In recent years more and more farmers have become aware of weeds that have become resistance to popular herbicide programs. As agricultural production continues to intensify farmers have increased their use of herbicides to manage weeds. In addition, farmers are relying more on continuous use of herbicides with similar modes of action (MOA) or even the same herbicide. Farmers have been selecting and developing weed resistance since the late 50’s when the first weeds were identified resistant to 2,4-D and atrazine. The number of weeds resistant to herbicides has grown to over 250 species worldwide. The number of species resistant to a given herbicide family range from over 70 species resistant to the triazines (i.e.: atrazine) and ALS/AHAS (i.e.: Glean, Spirit, Pursuit) herbicides, to just a handful for glyphosates, and only a couple of weeds for the chloroacetamide (i.e.: Dual, Harness) herbicides. With the exception of a few new herbicide derivatives, only the newest herbicide family, the HPPD mode of action group, has not yet had any weeds identified as resistant. The only herbicides presently labeled in this class are isoxaflutole and mesotrione (Callisto). There has been only two new herbicide MOA’s in the past 15 years, including glufosinate in 1994 and the HPPD’s since 2000. It is unlikely that there will be any new herbicide MOA’s launched within the next 8-10 years. The lack of new MOA’s will put increased pressure on farmers to better manage the products we have today to prevent further losses in weed control options. Weed resistance is defined as the inherited ability of a weed to survive a rate of herbicide, which would usually give effective control. There are differences in opinions on exactly what “use rate” defines resistance. Most researchers follow the WSSA’s guidelines that once a weed is no longer controlled at a rate 6 times greater than before, it is considered resistant. For example, if 1 lb per acre provided effective control of a given weed, then if a portion of that weed’s population could no longer be controlled at 6 lbs per acre, then the non controlled weeds would be considered resistant to that herbicide MOA. One of the common misconceptions is that weeds “mutate” to become resistant to herbicide treatments. Weeds actually do not mutate very easily but primarily rely on their diverse genetic codes to select for resistance to a specific herbicide family. There are two typical ways that weed resistance develops within a population. The first is through a simple selection process. In some weed species there exist a small number of weeds that have the inherent ability to bypass a given herbicide’s mode of action. If a farmer makes a treatment and kills all but these “resistant” weeds, they remain to produce seed or pollinate with others. If the farmer continues to use the same single herbicide program for consecutive years, eventually these escaped weeds will build up a larger and larger portion of the field population – or natural selection. The second method of developing weed resistance is through cross breeding similar to what seed companies use to develop traits. This occurs when plants within a weed population have different levels of “tolerance” to an herbicide MOA. When farmers use low or reduced rates of the herbicide, these tolerant plants can survive (escape) and cross breed to potentially develop a stronger trait in the next generation. If this pattern continues, this cross breeding will develop a stronger trait of resistance in each subsequent generation, ultimately developing a population of resistant weeds. This is how Shattercane developed resistance to reduced rates of the ALS herbicides. It is important to note that not all weeds have the ability to develop resistance, and not every herbicide MOA will develop resistant weeds equally. Herbicides with very specific sites of activity, like the ALS/AHAS herbicides, tend to have a greater likelihood of resistance selection. The more specific the herbicide site of activity, the higher the probability that a weed can bypass that herbicide’s mode of action. By contrast, herbicides with a very complex MOA such as the chloroacetamides (i.e. Dual) have only two species that have selected for resistance in over 25 years of use. Farmers that are at the greatest risks for developing resistance are those that:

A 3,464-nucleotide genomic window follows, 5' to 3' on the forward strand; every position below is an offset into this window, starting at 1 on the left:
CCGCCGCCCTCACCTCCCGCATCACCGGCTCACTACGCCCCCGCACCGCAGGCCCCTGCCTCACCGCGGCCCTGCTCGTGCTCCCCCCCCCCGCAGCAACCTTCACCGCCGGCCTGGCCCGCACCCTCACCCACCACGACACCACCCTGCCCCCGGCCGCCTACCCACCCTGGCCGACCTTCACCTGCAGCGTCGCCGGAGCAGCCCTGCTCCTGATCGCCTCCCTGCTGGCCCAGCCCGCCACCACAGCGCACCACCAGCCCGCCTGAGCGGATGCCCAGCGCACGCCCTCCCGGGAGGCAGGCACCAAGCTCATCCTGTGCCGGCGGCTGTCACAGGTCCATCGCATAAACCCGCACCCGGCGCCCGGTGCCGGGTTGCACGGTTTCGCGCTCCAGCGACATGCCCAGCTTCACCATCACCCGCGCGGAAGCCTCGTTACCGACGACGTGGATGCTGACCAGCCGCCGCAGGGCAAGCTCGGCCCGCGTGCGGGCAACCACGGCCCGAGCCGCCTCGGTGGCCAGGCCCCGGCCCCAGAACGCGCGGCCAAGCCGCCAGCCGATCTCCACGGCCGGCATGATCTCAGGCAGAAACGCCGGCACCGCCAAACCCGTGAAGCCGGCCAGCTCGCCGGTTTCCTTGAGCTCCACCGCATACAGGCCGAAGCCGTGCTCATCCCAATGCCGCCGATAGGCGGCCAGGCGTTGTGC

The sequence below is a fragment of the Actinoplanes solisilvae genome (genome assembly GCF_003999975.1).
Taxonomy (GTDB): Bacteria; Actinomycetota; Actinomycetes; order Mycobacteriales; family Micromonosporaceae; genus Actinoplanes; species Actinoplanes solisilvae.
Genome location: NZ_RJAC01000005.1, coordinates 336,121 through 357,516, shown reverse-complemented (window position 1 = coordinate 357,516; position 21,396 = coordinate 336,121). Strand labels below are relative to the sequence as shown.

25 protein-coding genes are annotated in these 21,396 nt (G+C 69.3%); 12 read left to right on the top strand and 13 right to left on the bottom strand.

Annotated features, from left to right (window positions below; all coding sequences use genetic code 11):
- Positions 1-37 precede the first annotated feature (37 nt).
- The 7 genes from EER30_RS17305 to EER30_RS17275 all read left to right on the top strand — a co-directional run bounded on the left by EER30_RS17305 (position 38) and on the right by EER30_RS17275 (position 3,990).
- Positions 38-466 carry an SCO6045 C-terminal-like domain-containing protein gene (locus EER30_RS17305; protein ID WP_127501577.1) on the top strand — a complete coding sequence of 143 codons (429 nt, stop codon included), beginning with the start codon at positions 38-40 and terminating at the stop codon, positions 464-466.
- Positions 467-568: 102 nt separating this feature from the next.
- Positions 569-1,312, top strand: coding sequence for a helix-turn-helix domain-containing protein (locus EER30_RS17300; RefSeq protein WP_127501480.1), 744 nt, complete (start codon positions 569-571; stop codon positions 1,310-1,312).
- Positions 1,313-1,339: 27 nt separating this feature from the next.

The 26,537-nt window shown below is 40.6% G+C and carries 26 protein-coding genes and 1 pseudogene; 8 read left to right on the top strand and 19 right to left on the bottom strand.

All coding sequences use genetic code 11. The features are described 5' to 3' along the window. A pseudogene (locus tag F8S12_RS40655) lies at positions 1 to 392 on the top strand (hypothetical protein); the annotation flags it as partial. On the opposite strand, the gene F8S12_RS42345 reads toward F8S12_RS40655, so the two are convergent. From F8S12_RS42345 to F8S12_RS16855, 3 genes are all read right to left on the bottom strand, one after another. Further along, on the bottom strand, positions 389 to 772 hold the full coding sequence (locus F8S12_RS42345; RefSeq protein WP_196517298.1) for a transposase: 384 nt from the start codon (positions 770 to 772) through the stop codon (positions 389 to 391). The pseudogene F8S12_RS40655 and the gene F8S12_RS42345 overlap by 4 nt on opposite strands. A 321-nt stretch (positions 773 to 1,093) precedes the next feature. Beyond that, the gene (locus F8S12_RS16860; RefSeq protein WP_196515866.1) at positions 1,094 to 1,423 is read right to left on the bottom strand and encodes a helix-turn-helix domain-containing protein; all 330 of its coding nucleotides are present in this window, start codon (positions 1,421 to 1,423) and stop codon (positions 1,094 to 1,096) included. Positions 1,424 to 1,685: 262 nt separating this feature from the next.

- Use the same herbicide MOA continuously and exclusively (alone)
- Continuously plant the same crop i.e.. Corn on corn
- Use herbicides that have very specific sites of activity
- Have high population of weeds that have shown the potential of developing resistant biotypes, such as kochia, waterhemp, pigweed, lambsquarter, etc.
- Use reduced or below label use rates targeting 80-90% control levels
- Multiple treatments of the same herbicide over and over again